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Open Source Science Explores Malaria Drugs

author

Stephen Luntz

author

Stephen Luntz

Freelance Writer

Stephen has a science degree with a major in physics, an arts degree with majors in English Literature and History and Philosophy of Science and a Graduate Diploma in Science Communication.

Freelance Writer

mosquito at sunset

An open source science project may make the sun go down on malaria. mycteria/Shutterstock

The results of a world-first collaboration applying open source tools to drug discovery have been published. Although the drugs have the potential to prevent malaria transmission, the authors have decided to set this particular group of molecules aside in favor of more promising lines of research. Nevertheless, they are hailing the work as a breakthrough for new ways of finding treatments for diseases that pharmaceutical companies ignore.

Malaria kills an estimated 400,000 people each year. Soon the toll may be higher still. Evidence is emerging of resistance to artemisinin-based drugs, currently the primary defense against the parasite.

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Sadly, diseases of the tropics attract little research funding from the governments of wealthy nations, and even less from drug manufacturers. Professor Matthew Todd of the University of Sydney leads a group of scientists who decided it was time for a different model, and found inspiration in open source software collaborations.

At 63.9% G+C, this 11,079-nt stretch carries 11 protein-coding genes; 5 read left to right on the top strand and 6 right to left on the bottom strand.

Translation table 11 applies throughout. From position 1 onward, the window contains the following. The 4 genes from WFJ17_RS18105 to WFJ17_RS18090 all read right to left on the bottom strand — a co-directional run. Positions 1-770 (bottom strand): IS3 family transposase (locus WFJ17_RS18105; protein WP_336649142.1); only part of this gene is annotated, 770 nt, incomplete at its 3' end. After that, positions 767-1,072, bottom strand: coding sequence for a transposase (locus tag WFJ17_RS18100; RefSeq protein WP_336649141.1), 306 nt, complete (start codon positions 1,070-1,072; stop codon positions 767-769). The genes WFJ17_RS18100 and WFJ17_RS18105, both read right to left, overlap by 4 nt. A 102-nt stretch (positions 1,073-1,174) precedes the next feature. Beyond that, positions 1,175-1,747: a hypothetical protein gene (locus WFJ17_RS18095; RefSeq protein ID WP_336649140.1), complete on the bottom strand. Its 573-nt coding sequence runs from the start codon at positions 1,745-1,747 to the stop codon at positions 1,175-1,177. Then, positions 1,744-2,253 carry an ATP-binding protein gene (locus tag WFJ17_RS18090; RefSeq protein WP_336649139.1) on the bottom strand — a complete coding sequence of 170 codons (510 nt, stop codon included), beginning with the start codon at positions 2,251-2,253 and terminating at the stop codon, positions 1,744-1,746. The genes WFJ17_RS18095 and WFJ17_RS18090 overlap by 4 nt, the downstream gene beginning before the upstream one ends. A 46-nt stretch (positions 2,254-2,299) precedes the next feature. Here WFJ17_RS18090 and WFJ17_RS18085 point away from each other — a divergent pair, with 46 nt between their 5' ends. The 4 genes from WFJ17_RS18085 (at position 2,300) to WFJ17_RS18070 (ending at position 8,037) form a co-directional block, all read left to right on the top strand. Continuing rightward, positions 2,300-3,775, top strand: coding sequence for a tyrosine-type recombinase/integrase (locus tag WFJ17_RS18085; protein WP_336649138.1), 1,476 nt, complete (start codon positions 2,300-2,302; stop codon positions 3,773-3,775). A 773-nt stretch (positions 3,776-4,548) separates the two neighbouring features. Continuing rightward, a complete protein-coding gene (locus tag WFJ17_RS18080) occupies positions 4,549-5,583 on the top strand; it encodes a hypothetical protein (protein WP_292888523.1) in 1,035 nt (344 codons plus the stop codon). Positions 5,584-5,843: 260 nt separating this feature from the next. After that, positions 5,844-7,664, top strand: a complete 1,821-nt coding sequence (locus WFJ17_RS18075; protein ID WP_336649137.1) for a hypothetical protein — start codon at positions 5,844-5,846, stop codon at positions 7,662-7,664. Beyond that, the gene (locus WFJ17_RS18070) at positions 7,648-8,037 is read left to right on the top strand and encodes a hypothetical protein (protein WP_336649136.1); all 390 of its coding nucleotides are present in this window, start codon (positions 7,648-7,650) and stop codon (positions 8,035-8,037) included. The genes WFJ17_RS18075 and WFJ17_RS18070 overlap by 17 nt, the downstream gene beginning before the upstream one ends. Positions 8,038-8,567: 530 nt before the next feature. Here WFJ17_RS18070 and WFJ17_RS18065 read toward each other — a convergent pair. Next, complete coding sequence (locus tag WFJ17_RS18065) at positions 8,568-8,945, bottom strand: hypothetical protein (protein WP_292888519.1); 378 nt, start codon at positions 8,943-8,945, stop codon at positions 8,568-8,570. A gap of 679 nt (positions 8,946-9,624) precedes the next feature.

The first results have been published in ACS Central Science, describing work on drug molecules developed by GlaxoSmithKline that were released into the public domain when the pharmaceutical giant decided they were unlikely to prove profitable. For the new work, 50 researchers from 21 institutions created more than 100 molecules that resembled the originals and then tested their malaria-fighting potential.

Todd told IFLScience that many of the molecules were found to be very effective at preventing the transmission of the malaria parasite from blood cells back to mosquitoes. Despite the potential to break the disease cycle, the project was put aside, as the molecules showed poor solubility and had an unfeasibly short lifespan.

 “Others are welcome to carry on,” Todd said. “But we decided other avenues had better prospects.”

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Abandoning work on these molecules does not mean giving up on either malaria research or open source, however. The publication is on the first series of drugs tried, Todd told IFLScience. “We finished active research on that a few years ago, but it took some time to write up and fill some data holes.” Work is now underway on series four, which Todd says is “very active in terms of the number of people participating. We've done testing on mice, which is looking very promising.”

The series one work may not be wasted either, as the nature of the open source project means that any scientist who decides to take it up will have access to all the available information on where the best prospects lie.

However, its primary achievement is demonstrating the capacity for teams around the world with a commitment to avoid patents to collaborate using open laboratory software, social media, and other tools of the Internet age.

The Drugs for Neglected Diseases Initiative is proving non-profit models can take medicines from the laboratory to widespread use cheaply enough to reach the people who need them. If Todd's work can do the same for the earlier stages of drug development, the number of lives saved could be measured in the tens of millions.

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Todd said it's “not healthy to not have a competing method and ideology” to drug development for profit. “We know there are things the pharmaceutical industry can’t do – it's why we don’t have drugs for Ebola and Zika. The alternative is to be radically transparent.”


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